A success for the launch of the CAPSTONE satellite of the Artemis program towards the Moon

The CAPSTONE satellite blasting off atop an Electron rocket (Image NASA TV)
The CAPSTONE satellite blasting off atop an Electron rocket (Image NASA TV)

A little while ago, NASA’s CAPSTONE satellite was launched atop a Rocket Lab Electron rocket from the base in New Zealand. For about six days, the rocket’s upper Photon stage will carry CAPSTONE toward the Moon and then separate and let it travel for more than four months. Eventually, this CubeSat-class satellite will enter a so-called near-rectilinear halo orbit (NRHO) to study its dynamics for at least six months. This is the orbit into which NASA’s Lunar Gateway, a crucial element of the Artemis program, is scheduled to be placed, so there’s the need to check for unexpected problems, which includes communications.

The Artemis Moon program is very ambitious, as it involves not only the return of astronauts to the Moon but also the construction of the Gateway, a space station orbiting the Moon. This is an unprecedented project, so it’s not possible to rely on simulations alone to ensure the stability of the Gateway in its orbit and the ease of communication. For this reason, NASA built the CAPSTONE (Cislunar Autonomous Positioning System Technology Operations and Navigation Experiment) satellite to verify the correctness of the simulations.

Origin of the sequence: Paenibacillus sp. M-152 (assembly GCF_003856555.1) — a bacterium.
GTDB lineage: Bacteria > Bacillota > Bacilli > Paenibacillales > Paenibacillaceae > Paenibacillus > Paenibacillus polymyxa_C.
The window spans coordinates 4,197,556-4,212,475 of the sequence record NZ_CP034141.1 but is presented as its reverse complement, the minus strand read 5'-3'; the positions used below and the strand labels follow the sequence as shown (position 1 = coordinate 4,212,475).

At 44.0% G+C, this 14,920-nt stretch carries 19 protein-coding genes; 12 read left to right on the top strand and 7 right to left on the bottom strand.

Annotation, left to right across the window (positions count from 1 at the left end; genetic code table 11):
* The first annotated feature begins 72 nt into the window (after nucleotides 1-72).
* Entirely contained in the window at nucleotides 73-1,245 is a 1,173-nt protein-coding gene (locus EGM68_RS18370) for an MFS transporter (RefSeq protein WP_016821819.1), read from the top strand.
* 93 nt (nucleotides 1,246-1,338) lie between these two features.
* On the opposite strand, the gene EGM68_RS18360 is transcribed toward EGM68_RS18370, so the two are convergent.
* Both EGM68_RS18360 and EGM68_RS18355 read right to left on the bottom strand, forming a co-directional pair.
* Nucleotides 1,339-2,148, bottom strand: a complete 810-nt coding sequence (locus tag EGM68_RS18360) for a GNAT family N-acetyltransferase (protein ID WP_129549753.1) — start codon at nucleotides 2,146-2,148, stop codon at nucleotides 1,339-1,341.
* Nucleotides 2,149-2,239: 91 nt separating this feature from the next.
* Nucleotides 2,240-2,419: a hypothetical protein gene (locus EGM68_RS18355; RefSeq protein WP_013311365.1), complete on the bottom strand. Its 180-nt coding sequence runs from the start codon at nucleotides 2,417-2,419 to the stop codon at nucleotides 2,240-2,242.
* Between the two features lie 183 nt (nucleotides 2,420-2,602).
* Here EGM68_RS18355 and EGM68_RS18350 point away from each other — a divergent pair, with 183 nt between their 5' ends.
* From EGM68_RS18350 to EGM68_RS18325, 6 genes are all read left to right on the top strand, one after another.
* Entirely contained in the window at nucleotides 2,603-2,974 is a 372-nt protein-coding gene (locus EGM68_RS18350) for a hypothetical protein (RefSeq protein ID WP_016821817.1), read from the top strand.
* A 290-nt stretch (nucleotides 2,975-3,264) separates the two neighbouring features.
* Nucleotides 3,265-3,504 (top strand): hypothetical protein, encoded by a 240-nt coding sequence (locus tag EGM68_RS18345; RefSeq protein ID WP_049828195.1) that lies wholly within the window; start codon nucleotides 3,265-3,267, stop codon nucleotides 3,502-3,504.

In recent years, CubeSat-class nanosatellites, based on cubic units of 10 centimeters per side, have become very common. CAPSTONE consists of 12 units, so it’s not so small but it’s still possible to launch it with a small rocket such as the Electron made by Rocket Lab, a company that has been managing launches of small satellites for some years, in this case on behalf of NASA.

The CAPSTONE satellite is equipped with navigation and communication systems specially designed for the orbit in which it will perform its tests. NASA developed CAPS (Cislunar Autonomous Positioning System) technology precisely to allow the Gateway and other stations and spacecraft to navigate in the cislunar orbit without having to rely on Earth stations or satellites. CAPSTONE will be used to demonstrate this technology as well and will communicate with the Lunar Reconnaissance Orbiter (LRO) space probe as well.

The near-rectilinear halo orbit around the Moon that the CAPSTONE satellite will reach in November will take it up to about 1,500 kilometers of altitude in its closest approach and up to about 70,000 kilometers of altitude at the point of maximum distance from the Moon. One orbit of the Moon will be completed in about seven days during which it will be under the influence of Earth’s gravity for most of the time. The journey to reach that orbit is long because, for this mission, the cost is an important factor but the launch was a success.

The CAPSTONE satellite while getting prepared (Photo NASA/Dominic Hart)
The CAPSTONE satellite while getting prepared (Photo NASA/Dominic Hart)

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